Air pollution is being linked to an increasingly wide range of diseases

A large UK study has linked air pollution to a higher risk of irreversible sight loss.

The research found that small increases in air pollution is associated with more cases of age-related macular degeneration (AMD), the leading cause of severe, permanent vision loss in people aged over 60 years old.

There are 200 million people around the world with the condition, but by 2040 the global projected number of people with AMD is close to 300 million. In the UK, about 5% of people over 65 years old have the disease. It happens when the small central portion of the retina, called the macula, wears down.

The study is the first to assess the connection between outdoor air pollution, diagnoses of AMD that the patients said they had been given, and measurements of harmful changes in the retina. It concluded that greater exposure to PM2.5 (fine particulate matter) was associated with self-reported AMD. It found a small increase in exposure to tiny pollution particles raised the risk of AMD by 8 per cent.

While the biggest risk factors for AMD are genetics and poor physical health issues (smoking and obesity), the impact of air pollution is going to become a bigger risk factor as lifestyles become healthier, according to the research.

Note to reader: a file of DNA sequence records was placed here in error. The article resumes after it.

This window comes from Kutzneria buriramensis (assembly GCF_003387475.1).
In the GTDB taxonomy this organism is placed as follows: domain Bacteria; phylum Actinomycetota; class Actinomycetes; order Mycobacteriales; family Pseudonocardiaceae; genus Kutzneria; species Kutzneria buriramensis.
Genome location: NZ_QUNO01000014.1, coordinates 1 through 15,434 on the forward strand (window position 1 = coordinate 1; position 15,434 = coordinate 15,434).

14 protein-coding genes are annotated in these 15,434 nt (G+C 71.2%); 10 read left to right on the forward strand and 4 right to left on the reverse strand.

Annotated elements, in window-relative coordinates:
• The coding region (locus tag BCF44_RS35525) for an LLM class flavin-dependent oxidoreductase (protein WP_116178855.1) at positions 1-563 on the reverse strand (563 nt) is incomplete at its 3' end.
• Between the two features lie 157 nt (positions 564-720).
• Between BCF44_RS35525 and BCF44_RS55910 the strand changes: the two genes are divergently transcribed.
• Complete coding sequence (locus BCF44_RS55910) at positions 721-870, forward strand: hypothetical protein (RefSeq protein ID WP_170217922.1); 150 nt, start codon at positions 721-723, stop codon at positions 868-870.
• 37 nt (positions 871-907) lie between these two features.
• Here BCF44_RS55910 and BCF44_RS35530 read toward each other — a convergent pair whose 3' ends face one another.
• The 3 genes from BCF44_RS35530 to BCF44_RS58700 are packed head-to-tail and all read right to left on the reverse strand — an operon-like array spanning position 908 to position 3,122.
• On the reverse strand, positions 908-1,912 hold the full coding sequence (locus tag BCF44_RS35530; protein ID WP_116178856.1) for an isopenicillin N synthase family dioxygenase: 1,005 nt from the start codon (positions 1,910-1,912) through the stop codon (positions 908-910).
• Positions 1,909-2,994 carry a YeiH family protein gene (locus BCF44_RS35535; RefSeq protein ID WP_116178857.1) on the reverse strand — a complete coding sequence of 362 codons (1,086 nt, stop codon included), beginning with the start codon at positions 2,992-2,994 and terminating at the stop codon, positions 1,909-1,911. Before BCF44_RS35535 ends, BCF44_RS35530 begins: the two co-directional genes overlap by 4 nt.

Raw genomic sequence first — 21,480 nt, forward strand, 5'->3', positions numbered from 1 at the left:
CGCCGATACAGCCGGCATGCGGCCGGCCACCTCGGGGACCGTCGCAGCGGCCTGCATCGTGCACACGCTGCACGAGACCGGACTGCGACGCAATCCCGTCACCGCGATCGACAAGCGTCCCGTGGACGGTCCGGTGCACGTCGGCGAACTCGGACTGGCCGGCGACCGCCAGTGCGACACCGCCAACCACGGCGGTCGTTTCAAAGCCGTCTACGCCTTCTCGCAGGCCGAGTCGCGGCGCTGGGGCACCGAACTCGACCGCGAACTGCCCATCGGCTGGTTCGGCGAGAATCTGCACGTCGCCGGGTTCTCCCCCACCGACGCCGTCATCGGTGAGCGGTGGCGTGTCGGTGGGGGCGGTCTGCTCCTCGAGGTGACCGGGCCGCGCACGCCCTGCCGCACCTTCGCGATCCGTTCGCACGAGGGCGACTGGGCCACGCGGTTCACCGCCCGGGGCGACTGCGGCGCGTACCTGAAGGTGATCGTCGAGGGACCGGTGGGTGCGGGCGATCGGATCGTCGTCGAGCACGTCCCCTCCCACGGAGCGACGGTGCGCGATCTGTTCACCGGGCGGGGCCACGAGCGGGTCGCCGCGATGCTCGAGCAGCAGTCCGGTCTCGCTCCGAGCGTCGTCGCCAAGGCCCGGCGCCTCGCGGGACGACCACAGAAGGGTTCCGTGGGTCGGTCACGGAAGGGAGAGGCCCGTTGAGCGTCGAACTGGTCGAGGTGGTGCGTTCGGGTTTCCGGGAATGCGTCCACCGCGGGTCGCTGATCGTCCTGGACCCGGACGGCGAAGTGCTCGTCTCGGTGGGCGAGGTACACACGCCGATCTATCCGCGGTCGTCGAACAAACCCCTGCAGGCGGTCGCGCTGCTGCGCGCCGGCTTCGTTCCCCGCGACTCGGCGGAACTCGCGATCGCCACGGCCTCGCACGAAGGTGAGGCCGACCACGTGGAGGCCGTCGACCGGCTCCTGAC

The British Safety Council in partnership with King’s College London have developed Canairy, the world’s first free mobile app to help employers and workers minimise the risks of polluted air to outdoor workers. The app provides real-time information about air pollution levels for London-based employers and workers. It calculates a user’s hourly exposure to nitrogen dioxide, ozone and the tiny particulates PM2.5 and PM10, and compares these exposure levels to World Health Organisation guidance.

Mike Robinson, the British Safety Council’s Chief Executive, commented,

“Air pollution is being linked to an increasingly wide range of diseases and this finding is significant. The Government needs to act now to ensure it adopts the World Health Organisation’s (WHO) air pollution targets. The Environment Bill currently making its passage through Parliament is the perfect opportunity to do so.”

“This research will also help people alter their lifestyle choices, such as buying an electric car, instead of a diesel. Diesel air fumes, caused largely by the use of cars, are a key pollutant that affects respiratory health, particularly for outdoor workers.”

“While we cannot change genetics or stop getting older, we can reduce the risks of poor health from exposure to air pollution with the right policies.”